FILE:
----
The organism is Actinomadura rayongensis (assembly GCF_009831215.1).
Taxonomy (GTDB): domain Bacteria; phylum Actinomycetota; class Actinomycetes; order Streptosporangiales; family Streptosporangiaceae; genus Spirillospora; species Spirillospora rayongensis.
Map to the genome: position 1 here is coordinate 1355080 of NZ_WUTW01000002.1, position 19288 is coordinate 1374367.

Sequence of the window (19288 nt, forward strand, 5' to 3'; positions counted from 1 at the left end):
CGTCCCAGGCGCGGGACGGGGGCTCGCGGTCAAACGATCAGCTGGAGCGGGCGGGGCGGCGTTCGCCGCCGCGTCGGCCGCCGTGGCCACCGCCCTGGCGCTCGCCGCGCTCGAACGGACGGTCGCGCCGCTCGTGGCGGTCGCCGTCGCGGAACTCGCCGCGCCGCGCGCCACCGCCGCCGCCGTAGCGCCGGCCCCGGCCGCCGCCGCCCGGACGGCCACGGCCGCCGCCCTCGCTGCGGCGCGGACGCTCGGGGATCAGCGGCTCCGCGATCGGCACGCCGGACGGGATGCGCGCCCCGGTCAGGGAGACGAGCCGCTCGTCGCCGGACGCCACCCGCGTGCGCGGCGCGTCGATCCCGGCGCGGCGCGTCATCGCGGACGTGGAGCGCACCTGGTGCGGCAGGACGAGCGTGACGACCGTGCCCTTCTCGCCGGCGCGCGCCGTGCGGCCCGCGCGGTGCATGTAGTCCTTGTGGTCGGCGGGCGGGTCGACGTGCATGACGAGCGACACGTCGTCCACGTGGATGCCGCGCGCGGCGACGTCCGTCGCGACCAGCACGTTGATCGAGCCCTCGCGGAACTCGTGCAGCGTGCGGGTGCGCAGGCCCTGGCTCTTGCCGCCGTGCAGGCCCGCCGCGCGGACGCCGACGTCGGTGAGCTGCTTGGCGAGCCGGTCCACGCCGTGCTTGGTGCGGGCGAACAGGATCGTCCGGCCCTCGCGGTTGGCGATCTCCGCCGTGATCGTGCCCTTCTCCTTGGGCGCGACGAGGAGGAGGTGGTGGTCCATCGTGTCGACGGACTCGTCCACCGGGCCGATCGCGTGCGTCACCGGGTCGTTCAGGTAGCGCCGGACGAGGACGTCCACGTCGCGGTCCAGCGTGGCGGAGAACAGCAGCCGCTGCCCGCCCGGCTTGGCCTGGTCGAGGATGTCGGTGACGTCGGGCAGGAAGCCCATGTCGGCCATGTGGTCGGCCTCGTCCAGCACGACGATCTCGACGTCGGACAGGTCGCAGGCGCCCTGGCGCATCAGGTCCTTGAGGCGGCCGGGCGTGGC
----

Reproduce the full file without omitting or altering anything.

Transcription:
The organism is Actinomadura rayongensis (assembly GCF_009831215.1).
Taxonomy (GTDB): domain Bacteria; phylum Actinomycetota; class Actinomycetes; order Streptosporangiales; family Streptosporangiaceae; genus Spirillospora; species Spirillospora rayongensis.
Map to the genome: position 1 here is coordinate 1355080 of NZ_WUTW01000002.1, position 19288 is coordinate 1374367.

Sequence of the window (19288 nt, forward strand, 5' to 3'; positions counted from 1 at the left end):
CGTCCCAGGCGCGGGACGGGGGCTCGCGGTCAAACGATCAGCTGGAGCGGGCGGGGCGGCGTTCGCCGCCGCGTCGGCCGCCGTGGCCACCGCCCTGGCGCTCGCCGCGCTCGAACGGACGGTCGCGCCGCTCGTGGCGGTCGCCGTCGCGGAACTCGCCGCGCCGCGCGCCACCGCCGCCGCCGTAGCGCCGGCCCCGGCCGCCGCCGCCCGGACGGCCACGGCCGCCGCCCTCGCTGCGGCGCGGACGCTCGGGGATCAGCGGCTCCGCGATCGGCACGCCGGACGGGATGCGCGCCCCGGTCAGGGAGACGAGCCGCTCGTCGCCGGACGCCACCCGCGTGCGCGGCGCGTCGATCCCGGCGCGGCGCGTCATCGCGGACGTGGAGCGCACCTGGTGCGGCAGGACGAGCGTGACGACCGTGCCCTTCTCGCCGGCGCGCGCCGTGCGGCCCGCGCGGTGCATGTAGTCCTTGTGGTCGGCGGGCGGGTCGACGTGCATGACGAGCGACACGTCGTCCACGTGGATGCCGCGCGCGGCGACGTCCGTCGCGACCAGCACGTTGATCGAGCCCTCGCGGAACTCGTGCAGCGTGCGGGTGCGCAGGCCCTGGCTCTTGCCGCCGTGCAGGCCCGCCGCGCGGACGCCGACGTCGGTGAGCTGCTTGGCGAGCCGGTCCACGCCGTGCTTGGTGCGGGCGAACAGGATCGTCCGGCCCTCGCGGTTGGCGATCTCCGCCGTGATCGTGCCCTTCTCCTTGGGCGCGACGAGGAGGAGGTGGTGGTCCATCGTGTCGACGGACTCGTCCACCGGGCCGATCGCGTGCGTCACCGGGTCGTTCAGGTAGCGCCGGACGAGGACGTCCACGTCGCGGTCCAGCGTGGCGGAGAACAGCAGCCGCTGCCCGCCCGGCTTGGCCTGGTCGAGGATGTCGGTGACGTCGGGCAGGAAGCCCATGTCGGCCATGTGGTCGGCCTCGTCCAGCACGACGATCTCGACGTCGGACAGGTCGCAGGCGCCCTGGCGCATCAGGTCCTTGAGGCGGCCGGGCGTGGC